The final report into a restructure of civil courts has been published, with an emphasis on court rulings, the organisation of the courts and the deployment of judges.
Lord Justice Briggs, author of the report, said: “The preservation of shared jurisdiction, in a way which ensures that the whole of any particular dispute can be fully dealt with in one set of proceedings in one court or the other, is preferable to attempts to carve out exclusive jurisdiction in relation to a subject which, by its nature, straddles the two”.
The review amounted to recommendations steered towards civil court reform.
Case officers should be trained and supervised by judges, said Lord Justice Briggs, and decisions should be subject to reconsideration by judges on request by a party. Case officers should also be able to assist with certain functions such as paperwork and uncontentious matters, which can currently only be completed by judges.
He also recommended that the enforcement of judgments and orders should be handled entirely in the County Court, with appropriate procedures in place to transfer pressing cases to the High Court.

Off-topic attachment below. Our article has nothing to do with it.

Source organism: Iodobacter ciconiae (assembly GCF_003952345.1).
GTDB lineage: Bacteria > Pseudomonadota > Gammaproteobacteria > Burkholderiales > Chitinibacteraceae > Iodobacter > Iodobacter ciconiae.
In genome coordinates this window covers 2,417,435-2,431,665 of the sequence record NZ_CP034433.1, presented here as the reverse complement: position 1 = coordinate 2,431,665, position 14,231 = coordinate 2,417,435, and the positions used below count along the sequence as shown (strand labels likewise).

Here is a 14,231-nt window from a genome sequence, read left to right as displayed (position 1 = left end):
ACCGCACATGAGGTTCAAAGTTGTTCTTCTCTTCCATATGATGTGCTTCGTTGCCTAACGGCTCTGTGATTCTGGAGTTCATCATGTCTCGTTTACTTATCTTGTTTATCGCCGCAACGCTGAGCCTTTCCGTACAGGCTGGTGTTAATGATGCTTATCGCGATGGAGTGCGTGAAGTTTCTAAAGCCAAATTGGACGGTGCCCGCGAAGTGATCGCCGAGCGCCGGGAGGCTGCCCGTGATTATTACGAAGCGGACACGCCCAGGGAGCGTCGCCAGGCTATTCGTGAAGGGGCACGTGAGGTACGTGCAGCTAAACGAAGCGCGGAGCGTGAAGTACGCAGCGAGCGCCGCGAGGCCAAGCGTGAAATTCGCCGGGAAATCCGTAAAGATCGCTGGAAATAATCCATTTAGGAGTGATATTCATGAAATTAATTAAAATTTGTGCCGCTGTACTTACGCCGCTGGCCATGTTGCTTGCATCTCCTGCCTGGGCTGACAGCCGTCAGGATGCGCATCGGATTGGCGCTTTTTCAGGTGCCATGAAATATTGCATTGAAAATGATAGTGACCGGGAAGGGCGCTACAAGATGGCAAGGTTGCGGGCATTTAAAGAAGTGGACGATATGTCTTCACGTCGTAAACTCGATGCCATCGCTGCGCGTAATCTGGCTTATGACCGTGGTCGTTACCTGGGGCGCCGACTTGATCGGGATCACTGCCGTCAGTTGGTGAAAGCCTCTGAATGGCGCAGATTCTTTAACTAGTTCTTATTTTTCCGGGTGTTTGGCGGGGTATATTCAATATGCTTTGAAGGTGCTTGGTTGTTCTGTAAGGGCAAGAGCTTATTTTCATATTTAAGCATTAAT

“If unification is currently not pursued, then centralisation, harmonisation, rationalisation and digitisation of enforcement should in any event be pursued as part of the Reform Programme. Save for physical enforcement procedures, the means of enforcement should be equally available in all civil courts”, said Lord Justice Briggs.
He had also looked into a private mediation service for out-of-court hours, similar to the now-terminated National Mediation Helpline; higher numbers of circuit judges specialising in civil work; and shared jurisdictions between the Chancery Division and the County Court, for dealing with Inheritance Act and co-ownership disputes involving homes.
Lord Justice Briggs added: “It is for others to decide which of the above recommendations should be implemented, and by what means. In my view, if they are all substantially implemented, then the essentially high quality of the civil justice service provided by the courts of England and Wales will be greatly extended to a silent community to whom it is currently largely inaccessible, and both restored and protected against the weaknesses and threats which currently affect it”.